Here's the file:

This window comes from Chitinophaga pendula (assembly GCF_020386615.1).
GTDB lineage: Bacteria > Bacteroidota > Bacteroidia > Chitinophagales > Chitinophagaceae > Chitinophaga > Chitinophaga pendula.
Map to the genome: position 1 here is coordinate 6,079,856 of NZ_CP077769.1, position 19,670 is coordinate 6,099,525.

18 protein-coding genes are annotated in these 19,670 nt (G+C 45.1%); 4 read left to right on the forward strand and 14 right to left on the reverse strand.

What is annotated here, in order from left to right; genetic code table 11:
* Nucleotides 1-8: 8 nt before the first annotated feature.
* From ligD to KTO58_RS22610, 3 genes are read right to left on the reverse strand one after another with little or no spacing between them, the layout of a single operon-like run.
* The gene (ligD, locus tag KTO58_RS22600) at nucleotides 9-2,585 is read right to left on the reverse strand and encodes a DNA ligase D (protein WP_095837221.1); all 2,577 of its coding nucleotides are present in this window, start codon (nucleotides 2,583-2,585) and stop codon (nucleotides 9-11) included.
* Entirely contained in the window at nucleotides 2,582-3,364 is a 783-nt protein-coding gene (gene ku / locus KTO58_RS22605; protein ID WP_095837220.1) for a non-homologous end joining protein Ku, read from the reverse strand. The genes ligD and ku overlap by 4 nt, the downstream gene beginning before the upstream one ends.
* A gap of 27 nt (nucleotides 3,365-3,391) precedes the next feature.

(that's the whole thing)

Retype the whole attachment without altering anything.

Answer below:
This window comes from Chitinophaga pendula (assembly GCF_020386615.1).
GTDB lineage: Bacteria > Bacteroidota > Bacteroidia > Chitinophagales > Chitinophagaceae > Chitinophaga > Chitinophaga pendula.
Map to the genome: position 1 here is coordinate 6,079,856 of NZ_CP077769.1, position 19,670 is coordinate 6,099,525.

18 protein-coding genes are annotated in these 19,670 nt (G+C 45.1%); 4 read left to right on the forward strand and 14 right to left on the reverse strand.

What is annotated here, in order from left to right; genetic code table 11:
* Nucleotides 1-8: 8 nt before the first annotated feature.
* From ligD to KTO58_RS22610, 3 genes are read right to left on the reverse strand one after another with little or no spacing between them, the layout of a single operon-like run.
* The gene (ligD, locus tag KTO58_RS22600) at nucleotides 9-2,585 is read right to left on the reverse strand and encodes a DNA ligase D (protein WP_095837221.1); all 2,577 of its coding nucleotides are present in this window, start codon (nucleotides 2,583-2,585) and stop codon (nucleotides 9-11) included.
* Entirely contained in the window at nucleotides 2,582-3,364 is a 783-nt protein-coding gene (gene ku / locus KTO58_RS22605; protein ID WP_095837220.1) for a non-homologous end joining protein Ku, read from the reverse strand. The genes ligD and ku overlap by 4 nt, the downstream gene beginning before the upstream one ends.
* A gap of 27 nt (nucleotides 3,365-3,391) precedes the next feature.